Carbon dioxide is the greenhouse gas most responsible for our rapidly warming planet. But it also has useful properties that help to store electricity from renewable energy sources when it’s converted from gas to liquid.
Italian startup Energy Dome is harnessing those attributes through a system that can store power generated from wind and solar when it’s plentiful and dispatch electricity as demand rises. If successful, the energy storage company’s technology could play a crucial role in the rapidly expanding market for long-duration, utility-scale storage systems — a sector comprised of more than 40 startups that collectively raised more than $1 billion last year, according to clean energy research group BloombergNEF. The startup is one of this year’s BNEF Pioneers, an annual climate-tech innovation competition.
Energy Dome’s battery charges by drawing CO₂ gas from a sealed dome through a compressor and condensing it into a liquid, which is then stored under pressure at ambient temperature in vessels. Heat generated during the compression process is captured and stored. To discharge, the system evaporates the liquid CO₂ with the recovered heat, then pushes the gas through a turbine to generate power and back into the dome. There are no emissions from the closed-loop system.
We recently spoke with Energy Dome founder Claudio Spadacini about how his battery system works and global storage opportunities. The interview has been edited for length and clarity.
Can you describe the basics of how your CO2 battery works?
This is a new process that has never been done before, although it’s based on the principle of storing energy with pressure and heat, which is used in biogas plants. To charge the battery, we take CO₂ at near atmospheric temperature and pressure and we compress it. The heat that is generated during compression is stored. When we exchange the thermal energy with the atmosphere, the CO₂ gas becomes liquid.
To generate and dispatch electricity, the liquid CO₂ is heated up and converted back into a gas that powers a turbine, which generates power. The CO₂ gas is always contained and the entire system is sealed.
We don’t use any exotic materials. The technology uses steel, CO₂ and water. So there is no dependency on rare earth materials like cobalt, or lithium. This makes our technology geopolitically independent. It can be produced everywhere and it can be used everywhere. This is a very important.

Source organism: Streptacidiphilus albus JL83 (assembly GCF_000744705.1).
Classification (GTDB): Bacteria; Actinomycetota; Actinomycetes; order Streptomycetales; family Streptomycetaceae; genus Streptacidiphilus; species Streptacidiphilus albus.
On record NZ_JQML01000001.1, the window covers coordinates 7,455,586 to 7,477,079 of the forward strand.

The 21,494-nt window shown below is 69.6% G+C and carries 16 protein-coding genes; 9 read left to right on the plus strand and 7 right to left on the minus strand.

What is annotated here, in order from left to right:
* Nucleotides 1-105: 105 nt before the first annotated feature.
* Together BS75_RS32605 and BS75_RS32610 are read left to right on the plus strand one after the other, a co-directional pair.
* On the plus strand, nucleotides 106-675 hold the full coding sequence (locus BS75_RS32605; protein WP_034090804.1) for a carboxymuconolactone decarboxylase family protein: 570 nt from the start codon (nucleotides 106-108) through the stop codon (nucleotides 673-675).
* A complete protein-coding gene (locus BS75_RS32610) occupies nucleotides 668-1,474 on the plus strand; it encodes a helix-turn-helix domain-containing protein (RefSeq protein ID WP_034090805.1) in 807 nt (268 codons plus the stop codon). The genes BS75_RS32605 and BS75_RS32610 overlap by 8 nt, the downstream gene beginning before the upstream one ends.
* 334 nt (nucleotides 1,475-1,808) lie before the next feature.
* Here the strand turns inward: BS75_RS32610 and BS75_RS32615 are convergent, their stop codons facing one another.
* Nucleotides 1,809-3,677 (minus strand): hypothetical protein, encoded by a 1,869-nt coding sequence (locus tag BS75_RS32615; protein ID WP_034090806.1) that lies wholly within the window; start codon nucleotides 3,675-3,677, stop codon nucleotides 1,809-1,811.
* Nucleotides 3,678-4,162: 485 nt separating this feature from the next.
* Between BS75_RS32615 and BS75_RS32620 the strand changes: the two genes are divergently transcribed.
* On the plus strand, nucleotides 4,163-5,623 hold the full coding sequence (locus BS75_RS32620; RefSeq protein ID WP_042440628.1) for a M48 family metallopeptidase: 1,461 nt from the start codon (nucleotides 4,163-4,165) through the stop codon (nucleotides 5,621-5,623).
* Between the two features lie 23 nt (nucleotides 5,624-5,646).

What are the optimal conditions for the Energy Dome battery to operate as it should?
Our sweet spot is the long duration market, in which power is typically stored or dispatched over a period of between four and 24 hours. This market is potentially very big and aims to store solar energy captured during daylight hours to use after sunset.
Being able to switch to green energy from the period when it is mostly produced to the period when demand is high, that is the big market we are chasing and this is what grids need for deeper penetration of solar and wind.
What is the status of your first demonstration project?
We are commissioning our first commercial demonstration facility right now in Ottana, Sardinia. This is an island that has a lot of renewable sources, including solar and wind and a very weak connection to the continent. It’s phasing out two coal-fired power plants so there is very high demand for green energy.
Hopefully we’ll be fully tested in a few weeks and we’ll demonstrate that the technology works. As soon as [the battery] is successfully tested, the technology will ready be for commercial deployment.
Have companies or governments expressed interest in your technology?
We have had a lot of requests to come and see our plant. There is big demand for long-duration energy storage technologies because lithium is simply too expensive and has too short a lifespan. We have had interest from large companies and utilities in Europe, the Middle East and North America.
To contact the author of this story:
Aaron Clark in Tokyo at email@example.com
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